Deputy Defense Secretary Ashton Carter said his department has thought through the ramifications of sequestration "carefully." (Staff file photo)
Defense companies that survived broad cuts in the Pentagon’s 2013 budget proposal are likely to see their programs continue over the next five years barring additional reductions.
“I think that’s a fair assessment, if there is no sequestration,” Deputy Defense Secretary Ashton Carter said at a March 8 conference sponsored by McAleese and Associates and Credit Suisse in Arlington, Va.
The U.S. Defense Department plans to cut $259 billion from planned spending over the next five years, as mandated by the Budget Control Act of 2011. This is part of $487 billion in defense spending cuts mandated by the law over the next decade.
But DoD is facing an additional $500 billion in cuts through sequestration if Congress cannot strike a deficit-reduction deal by January 2013.
“We’re going to continue to think through our situation and make adjustments and so forth as we go forward because this is a slow process of making a very major transition, but what you see is what you get,” Carter said. “We’ve thought it through pretty carefully.”
Rep. Adam Smith, D-Wash., the ranking Democrat on the House Armed Services Committee, said he does not expect sequestration to happen. The congressman said that expiring tax cuts would cover the sequester expense, meaning no deal is necessary.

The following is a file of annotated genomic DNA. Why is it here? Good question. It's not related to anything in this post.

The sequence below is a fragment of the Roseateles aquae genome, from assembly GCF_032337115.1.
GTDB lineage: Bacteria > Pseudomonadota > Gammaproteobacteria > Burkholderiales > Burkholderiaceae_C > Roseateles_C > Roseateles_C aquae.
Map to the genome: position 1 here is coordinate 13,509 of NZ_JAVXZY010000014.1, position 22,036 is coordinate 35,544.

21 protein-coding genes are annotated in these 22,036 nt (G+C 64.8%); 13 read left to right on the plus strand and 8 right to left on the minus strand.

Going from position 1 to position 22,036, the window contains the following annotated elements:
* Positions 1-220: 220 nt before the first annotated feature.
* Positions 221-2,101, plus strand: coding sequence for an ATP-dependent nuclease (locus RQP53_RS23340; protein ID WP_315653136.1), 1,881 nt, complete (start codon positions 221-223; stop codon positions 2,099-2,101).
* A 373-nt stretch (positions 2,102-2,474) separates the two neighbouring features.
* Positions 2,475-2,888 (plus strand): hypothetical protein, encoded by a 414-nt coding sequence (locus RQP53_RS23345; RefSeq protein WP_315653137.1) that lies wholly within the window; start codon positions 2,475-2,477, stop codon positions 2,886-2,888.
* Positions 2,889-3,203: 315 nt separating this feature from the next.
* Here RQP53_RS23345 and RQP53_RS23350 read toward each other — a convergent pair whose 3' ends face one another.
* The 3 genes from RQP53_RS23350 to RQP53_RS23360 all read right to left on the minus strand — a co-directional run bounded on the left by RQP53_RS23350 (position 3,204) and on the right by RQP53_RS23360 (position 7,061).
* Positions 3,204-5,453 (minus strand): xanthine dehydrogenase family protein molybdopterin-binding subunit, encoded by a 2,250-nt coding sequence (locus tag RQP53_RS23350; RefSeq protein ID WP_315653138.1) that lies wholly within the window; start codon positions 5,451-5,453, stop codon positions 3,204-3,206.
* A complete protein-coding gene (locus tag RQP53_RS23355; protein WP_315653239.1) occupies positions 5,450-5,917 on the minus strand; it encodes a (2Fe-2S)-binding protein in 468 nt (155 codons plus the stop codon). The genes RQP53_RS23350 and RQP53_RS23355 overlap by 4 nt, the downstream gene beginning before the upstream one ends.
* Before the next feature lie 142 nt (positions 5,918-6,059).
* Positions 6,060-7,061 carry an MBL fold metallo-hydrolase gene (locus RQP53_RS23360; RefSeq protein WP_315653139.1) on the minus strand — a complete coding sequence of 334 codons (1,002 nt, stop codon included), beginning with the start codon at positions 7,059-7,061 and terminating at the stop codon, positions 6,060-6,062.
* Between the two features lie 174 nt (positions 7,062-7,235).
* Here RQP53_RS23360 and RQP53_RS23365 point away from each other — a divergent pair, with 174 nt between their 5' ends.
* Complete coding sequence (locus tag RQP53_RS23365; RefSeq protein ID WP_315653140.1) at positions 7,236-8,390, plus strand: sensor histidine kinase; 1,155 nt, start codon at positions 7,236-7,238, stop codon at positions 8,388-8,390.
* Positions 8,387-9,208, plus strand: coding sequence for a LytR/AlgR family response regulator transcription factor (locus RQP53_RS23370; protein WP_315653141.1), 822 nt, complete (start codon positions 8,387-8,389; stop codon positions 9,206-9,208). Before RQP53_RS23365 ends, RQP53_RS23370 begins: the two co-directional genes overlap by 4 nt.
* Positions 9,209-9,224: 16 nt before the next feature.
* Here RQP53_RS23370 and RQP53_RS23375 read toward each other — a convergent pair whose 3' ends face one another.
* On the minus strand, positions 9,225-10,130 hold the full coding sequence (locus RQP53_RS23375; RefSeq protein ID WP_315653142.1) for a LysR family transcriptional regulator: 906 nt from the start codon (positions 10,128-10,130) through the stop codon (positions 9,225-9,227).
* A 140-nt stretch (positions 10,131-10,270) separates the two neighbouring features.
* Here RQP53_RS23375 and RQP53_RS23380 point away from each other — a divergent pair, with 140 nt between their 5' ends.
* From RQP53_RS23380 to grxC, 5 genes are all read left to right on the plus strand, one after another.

“I think that the likely scenario is that the tax cuts expire, sequestration doesn’t happen, and we go into January fighting,” Smith said at the conference.
Smith also said that he expects Congress to pass a budget and avoid a continuing resolution (CR) because of pre-established spending caps. Congress has passed continuing resolutions to fund the federal government a number of times in recent years because lawmakers were unable to pass legislation before the beginning of the fiscal year.
“There’s reason to think that we won’t have to go through a CR this time because the Budget Control Act already kind of set what you can do,” he said.
While DoD plans to reduce procurement quantities in a number of areas to meet budget targets, it still aims to make investments in other areas, such as cybersecurity and electronic warfare.
“It’s an area we’re not only protecting our investments in, but making bigger investments,” Carter said of cybersecurity.
Carter said he is “still not remotely satisfied with where we are in dealing with cyber.”
As for electronic warfare, it is an area DoD has “undervalued and understressed in the recent past and in some cases fallen a bit behind, lost some of our edge,” Carter said. “We need to catch up.”
Speaking at the conference, Air Force acquisition executive David Van Buren called on industry to innovate in the cyber arena.
“People are looking for new ideas,” he said. “For you and industry, that’s an area that you might focus on a little more.”
Cyber is the only area in the Air Force budget that is growing, Gen. Norton Schwartz, the Air Force chief of staff, said at the same conference.
“This is a place for imaginations to move quickly,” Schwartz said. “We certainly are endeavoring to allow our imaginations to expand.”
Carter said he is “particularly worried about the effect of jammers on our large, installed base radars.”
Last summer, defense officials began looking at DoD’s electronic warfare portfolio for areas “where we have fallen behind in expectation,” Carter said.
“Fortunately, in many cases, with a reasonable investment, we can catch up quickly,” he said. “We still have the expertise in some places and government to do that.”
DoD has made strides in responding to electronic warfare over the last decade in Iraq and Afghanistan, Carter said, but these threats “aren’t as challenging” as ones the military could experience elsewhere.
“For any aircraft, however capable, however stealthy, to have a chance, it needs electronic warfare,” he said. “You can’t do all of that on board.”